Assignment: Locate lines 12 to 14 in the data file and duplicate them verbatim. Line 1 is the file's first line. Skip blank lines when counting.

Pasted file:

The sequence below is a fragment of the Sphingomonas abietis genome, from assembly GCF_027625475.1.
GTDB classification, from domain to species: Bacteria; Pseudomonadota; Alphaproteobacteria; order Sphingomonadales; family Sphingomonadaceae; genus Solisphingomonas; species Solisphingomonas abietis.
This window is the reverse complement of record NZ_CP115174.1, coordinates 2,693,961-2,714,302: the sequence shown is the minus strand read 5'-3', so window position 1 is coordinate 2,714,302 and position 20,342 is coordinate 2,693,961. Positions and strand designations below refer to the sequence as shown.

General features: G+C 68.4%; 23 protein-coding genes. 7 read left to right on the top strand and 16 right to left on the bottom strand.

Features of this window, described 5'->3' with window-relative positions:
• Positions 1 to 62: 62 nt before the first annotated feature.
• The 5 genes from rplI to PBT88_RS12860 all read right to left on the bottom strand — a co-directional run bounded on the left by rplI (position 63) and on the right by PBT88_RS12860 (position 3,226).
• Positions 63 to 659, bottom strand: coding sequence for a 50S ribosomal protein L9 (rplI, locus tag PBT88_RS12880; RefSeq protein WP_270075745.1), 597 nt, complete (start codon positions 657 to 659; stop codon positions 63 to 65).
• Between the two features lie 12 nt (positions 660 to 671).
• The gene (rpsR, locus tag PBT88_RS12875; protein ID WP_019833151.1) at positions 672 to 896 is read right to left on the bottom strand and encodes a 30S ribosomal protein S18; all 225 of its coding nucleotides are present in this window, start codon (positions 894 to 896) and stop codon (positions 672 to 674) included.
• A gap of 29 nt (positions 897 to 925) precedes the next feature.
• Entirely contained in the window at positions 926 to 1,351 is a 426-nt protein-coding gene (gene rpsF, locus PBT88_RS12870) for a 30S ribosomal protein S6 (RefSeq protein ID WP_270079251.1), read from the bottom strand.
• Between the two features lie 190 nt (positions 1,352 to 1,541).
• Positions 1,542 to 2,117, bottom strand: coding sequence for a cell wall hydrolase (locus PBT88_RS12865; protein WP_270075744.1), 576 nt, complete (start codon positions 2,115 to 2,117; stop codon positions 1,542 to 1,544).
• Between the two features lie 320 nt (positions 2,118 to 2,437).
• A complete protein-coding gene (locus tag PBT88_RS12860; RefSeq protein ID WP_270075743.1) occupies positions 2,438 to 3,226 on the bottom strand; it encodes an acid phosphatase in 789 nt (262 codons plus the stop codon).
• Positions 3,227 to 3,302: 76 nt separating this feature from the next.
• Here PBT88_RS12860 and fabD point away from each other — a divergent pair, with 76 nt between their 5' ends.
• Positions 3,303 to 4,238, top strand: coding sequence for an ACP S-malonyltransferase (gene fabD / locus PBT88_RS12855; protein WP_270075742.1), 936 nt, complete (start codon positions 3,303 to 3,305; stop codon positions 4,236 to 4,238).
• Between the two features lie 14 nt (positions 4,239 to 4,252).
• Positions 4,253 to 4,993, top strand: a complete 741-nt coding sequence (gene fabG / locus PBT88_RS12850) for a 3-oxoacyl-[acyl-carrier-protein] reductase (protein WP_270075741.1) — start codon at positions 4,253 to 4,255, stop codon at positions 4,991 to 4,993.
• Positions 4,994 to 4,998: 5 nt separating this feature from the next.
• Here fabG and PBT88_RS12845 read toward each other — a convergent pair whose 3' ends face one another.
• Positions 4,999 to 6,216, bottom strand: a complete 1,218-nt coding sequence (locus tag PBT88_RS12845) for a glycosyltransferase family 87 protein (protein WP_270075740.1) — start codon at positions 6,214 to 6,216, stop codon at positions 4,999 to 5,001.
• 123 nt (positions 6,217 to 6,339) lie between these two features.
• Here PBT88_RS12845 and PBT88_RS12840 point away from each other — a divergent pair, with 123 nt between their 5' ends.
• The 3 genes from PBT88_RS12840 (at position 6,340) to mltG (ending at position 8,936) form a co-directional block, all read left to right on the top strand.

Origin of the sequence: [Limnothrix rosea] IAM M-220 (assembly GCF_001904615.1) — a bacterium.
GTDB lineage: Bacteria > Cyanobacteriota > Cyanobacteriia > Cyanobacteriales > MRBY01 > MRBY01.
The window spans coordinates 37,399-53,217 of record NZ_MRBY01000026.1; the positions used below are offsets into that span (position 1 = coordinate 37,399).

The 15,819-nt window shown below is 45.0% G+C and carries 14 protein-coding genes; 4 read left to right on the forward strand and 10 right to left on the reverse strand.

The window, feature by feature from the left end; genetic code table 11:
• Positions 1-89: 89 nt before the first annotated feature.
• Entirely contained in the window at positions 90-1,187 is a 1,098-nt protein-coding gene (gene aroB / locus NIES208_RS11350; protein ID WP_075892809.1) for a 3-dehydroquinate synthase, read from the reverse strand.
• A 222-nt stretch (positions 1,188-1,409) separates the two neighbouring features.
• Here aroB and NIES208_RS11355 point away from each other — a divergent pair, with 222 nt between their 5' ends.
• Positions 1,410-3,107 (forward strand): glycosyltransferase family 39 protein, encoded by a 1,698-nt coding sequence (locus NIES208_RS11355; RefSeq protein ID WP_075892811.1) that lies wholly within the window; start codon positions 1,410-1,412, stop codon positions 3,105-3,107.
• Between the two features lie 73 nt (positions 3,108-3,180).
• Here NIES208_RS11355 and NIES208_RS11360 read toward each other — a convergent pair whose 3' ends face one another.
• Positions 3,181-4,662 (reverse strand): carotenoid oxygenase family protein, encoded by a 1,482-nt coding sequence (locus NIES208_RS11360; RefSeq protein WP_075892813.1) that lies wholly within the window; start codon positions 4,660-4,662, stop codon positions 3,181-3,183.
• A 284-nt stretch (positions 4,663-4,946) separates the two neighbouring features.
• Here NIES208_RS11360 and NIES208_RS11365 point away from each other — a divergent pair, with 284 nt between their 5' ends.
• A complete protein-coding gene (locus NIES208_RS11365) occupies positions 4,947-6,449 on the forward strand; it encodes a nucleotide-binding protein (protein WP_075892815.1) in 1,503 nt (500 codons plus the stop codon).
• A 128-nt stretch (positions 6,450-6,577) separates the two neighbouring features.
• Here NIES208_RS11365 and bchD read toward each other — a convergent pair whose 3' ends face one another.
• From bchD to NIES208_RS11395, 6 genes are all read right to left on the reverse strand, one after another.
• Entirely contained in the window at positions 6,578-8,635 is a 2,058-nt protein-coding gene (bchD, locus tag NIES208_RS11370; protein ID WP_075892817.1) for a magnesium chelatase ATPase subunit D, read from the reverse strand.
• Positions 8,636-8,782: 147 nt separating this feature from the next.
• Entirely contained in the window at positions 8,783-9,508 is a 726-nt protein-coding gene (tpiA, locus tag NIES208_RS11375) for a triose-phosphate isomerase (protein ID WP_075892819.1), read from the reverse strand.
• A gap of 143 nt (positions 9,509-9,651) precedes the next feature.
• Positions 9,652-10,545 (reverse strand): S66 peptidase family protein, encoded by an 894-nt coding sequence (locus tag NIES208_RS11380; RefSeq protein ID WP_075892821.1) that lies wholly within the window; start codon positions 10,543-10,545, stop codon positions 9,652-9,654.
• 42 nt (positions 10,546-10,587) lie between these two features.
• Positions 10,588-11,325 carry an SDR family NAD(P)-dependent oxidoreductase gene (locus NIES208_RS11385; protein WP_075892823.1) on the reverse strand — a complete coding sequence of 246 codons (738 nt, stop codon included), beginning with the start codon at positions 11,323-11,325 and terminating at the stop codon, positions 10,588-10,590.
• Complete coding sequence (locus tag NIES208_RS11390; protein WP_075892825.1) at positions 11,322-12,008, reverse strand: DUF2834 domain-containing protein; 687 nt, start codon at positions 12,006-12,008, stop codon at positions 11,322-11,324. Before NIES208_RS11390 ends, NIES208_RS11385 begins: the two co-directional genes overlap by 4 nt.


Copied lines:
• Entirely contained in the window at positions 926 to 1,351 is a 426-nt protein-coding gene (gene rpsF, locus PBT88_RS12870) for a 30S ribosomal protein S6 (RefSeq protein ID WP_270079251.1), read from the bottom strand.
• Between the two features lie 190 nt (positions 1,352 to 1,541).
• Positions 1,542 to 2,117, bottom strand: coding sequence for a cell wall hydrolase (locus PBT88_RS12865; protein WP_270075744.1), 576 nt, complete (start codon positions 2,115 to 2,117; stop codon positions 1,542 to 1,544).